Sugarloaf Mountain: A Short Hike to an Amazing View

Michigan is home to hundreds of great hiking trails to explore – many of which offer spectacular views to enjoy along the way. Today, native “Yooper” Jesse Land takes us on a journey through Sugarloaf Mountain in Marquette, which he thinks rewards hikers with one of the best views in Michigan.

Marquette is full of excellent hikes and beautiful views. One shining example is Sugarloaf Mountain. The trailhead for Sugarloaf is just a few miles from downtown Marquette, the turnoff from county road 550 is well marked, and it’s a relatively quick hike to the top where you’re rewarded with one of the best views in the Upper Peninsula.

The Hike to the Top

On a recent hike, my first time to Sugarloaf Mountain, two friends and I took the “difficult” route and made it up in about fifteen minutes. There’s an optional “easy” route with a tamer grade that takes a little longer, but both paths up the mountain do require a extra care as rocks and roots stick out of the ground along much of the path.

Most people come to Sugarloaf for the view, but the forest canopy that envelops the trails is worth mentioning. With century old trees and ancient rock outcroppings, this trail reminds me of a few of the better hikes I’ve done in the rainforests of Australia. It really is a gorgeous area.

As we approached the top, the dirt trail switched to a series of wooden stairs that brought us up to the viewing area. At the top we were rewarded with a stunning view of Lake Superior, Marquette, Presque Isle Park and Little Presque Isle as well as Hogsback Mountain and the large swath of forest between Marquette and Big Bay.

Photo courtesy of Crag Grabhorn @ Chalet Press

The Stone Monument

Also at the summit is a stone obelisk erected long ago by Boy Scout Troop 1 to commemorate their assistant scoutmaster Bartlett King. King had helped to establish the local troop, which is one of the claimants of first Boy Scout Troop in the U.S. He later fought and died in World War I and his troop members wanted to construct a memorial that his mother could see from her home on Marquette’s arch street.

Three Observation Decks

As we stood there, about 1,000 feet above sea level, I was impressed with how much work has been put into this viewing area. Three viewing platforms situated atop Sugarloaf Mountain offer three slightly different vantage points. The first observation deck faces southward toward Marquette and offers a view of the Superior Dome, the Upper Ore Dock and Presque Isle Park. The second deck faces northward toward Wetmore Landing and Little Presque Isle island. And the third platform faces westward and offers a great view of Hogsback Mountain.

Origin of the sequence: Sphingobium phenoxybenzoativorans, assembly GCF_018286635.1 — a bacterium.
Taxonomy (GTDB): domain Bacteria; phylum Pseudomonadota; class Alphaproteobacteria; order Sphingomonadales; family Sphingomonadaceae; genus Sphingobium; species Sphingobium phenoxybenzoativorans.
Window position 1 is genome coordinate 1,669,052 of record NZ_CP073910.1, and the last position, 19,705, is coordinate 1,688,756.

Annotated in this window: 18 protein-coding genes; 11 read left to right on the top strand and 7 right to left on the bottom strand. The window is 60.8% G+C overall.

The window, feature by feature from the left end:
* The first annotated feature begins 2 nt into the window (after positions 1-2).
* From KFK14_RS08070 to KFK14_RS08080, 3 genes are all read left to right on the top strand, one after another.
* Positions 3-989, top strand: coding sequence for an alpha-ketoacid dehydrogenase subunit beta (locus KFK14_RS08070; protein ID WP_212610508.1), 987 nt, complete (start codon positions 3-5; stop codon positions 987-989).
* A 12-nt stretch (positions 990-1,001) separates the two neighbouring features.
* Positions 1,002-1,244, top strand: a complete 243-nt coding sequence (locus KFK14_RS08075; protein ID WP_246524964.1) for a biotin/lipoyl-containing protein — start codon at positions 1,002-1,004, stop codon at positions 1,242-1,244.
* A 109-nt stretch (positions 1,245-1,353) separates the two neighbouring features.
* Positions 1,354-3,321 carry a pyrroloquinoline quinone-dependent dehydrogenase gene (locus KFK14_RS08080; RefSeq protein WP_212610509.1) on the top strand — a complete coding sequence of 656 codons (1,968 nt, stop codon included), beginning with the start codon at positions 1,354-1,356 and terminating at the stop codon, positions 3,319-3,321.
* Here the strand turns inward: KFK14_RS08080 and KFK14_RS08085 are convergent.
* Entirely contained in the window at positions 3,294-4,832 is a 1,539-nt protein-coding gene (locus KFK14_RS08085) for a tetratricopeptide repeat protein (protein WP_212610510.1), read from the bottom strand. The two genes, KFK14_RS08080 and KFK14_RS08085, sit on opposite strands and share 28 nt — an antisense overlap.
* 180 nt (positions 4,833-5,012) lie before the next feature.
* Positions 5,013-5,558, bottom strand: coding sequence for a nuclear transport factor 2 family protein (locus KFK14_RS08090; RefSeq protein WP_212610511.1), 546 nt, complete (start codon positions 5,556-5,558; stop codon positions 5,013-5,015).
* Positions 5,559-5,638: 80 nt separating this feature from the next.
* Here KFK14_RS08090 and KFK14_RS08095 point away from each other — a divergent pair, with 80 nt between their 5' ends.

After the Hike

After our hike we opted for a late lunch in downtown Marquette, but deciding where to eat was no easy task as Marquette County is filled with excellent dining options, not to mention being home to four of the thirteen Upper Peninsula Breweries.

Getting There

Sugarloaf Mountain is located about six miles north of downtown Marquette on CR 550. Get there by taking Washington Street to Fourth Avenue. Turn north onto Fourth Ave., which becomes Presque Isle Ave and drive .4 miles to Hawley Street. At Hawley Street, turn west (left). Hawley becomes CR 550. Drive about 4.0 miles on Hawley Street/CR-550 to the parking area. A sign that reads “Sugarloaf Mountain” marks the parking area and is easily visible from CR 550.

Have you been to Sugarloaf Mountain? What did you think?

This blog post was written by Jesse Land on behalf of Travel Marquette Michigan. Marquette County is home to some of the best hiking, biking, motorcycling, beaches, breweries and restaurants in the Upper Peninsula. Learn more about beautiful Marquette County at www.travelmarquettemichigan.com.

Five Ideas for Welcoming Spring in Traverse City

As any Michigander will tell you, Michigan is truly a four-season state. The water wonderland of summer, the brilliant colors of fall, and the snow sports of winter all contribute plenty of reasons to love a four-season destination like Traverse City. But it’s spring that seems to occupy a special place in the hearts of many residents of the Great Lakes State. As winter whites give way to the greens of springtime, it’s time to get outside and renew our relationship with Michigan’s many outdoor resources.

With so many options in and around Traverse City, the hard part can be deciding where to go and what to do first. Read more as our friends at Northern Swag narrow down the list for you by sharing five Traverse City favorites.

1. Hike a Trail

The Traverse City area is home to hundreds of miles of hiking trails that are perfect for taking in on a sunny spring day. The wooded Lake Michigan Trail in Leelanau State Park near Northport winds its way through wooded hills to an observation deck overlooking Lake Michigan. While you’re enjoying the natural setting and fresh air, be on the lookout for the unmistakable petals of the white trillium, which can cover entire hillsides when they bloom in early-to-mid-May.

Photo Courtesy of Northern Swag

2. Hunt for Morels

These tasty, yet elusive natural treasures can be found in wooded areas throughout the Traverse City area. Look for south-facing hillsides that soak up the sun, and if possible, wait for a warmer day (over 60 degrees) that follows several warmer evenings for the best chance at success. Locals may be hesitant to share their favorite spots, but the adventure of the hunt can be almost as rewarding as the discovery. Almost.

Photo Courtesy of Northern Swag

3. Take a Sunday Drive

In mid-May, the hills and valleys of Old Mission Peninsula come alive with color as the cherry blossoms emerge. The Wineries of Old Mission Peninsula ® host Blossom Day Saturday, May 14. This event offers participants a chance to sample award-winning wines while enjoying the incredible scenery along the way. Scenic overlooks and cherry blossoms abound, and if you make it to the town of Old Mission, be sure to enjoy the view at Haserot Beach – it’s one of our favorite stops on the peninsula.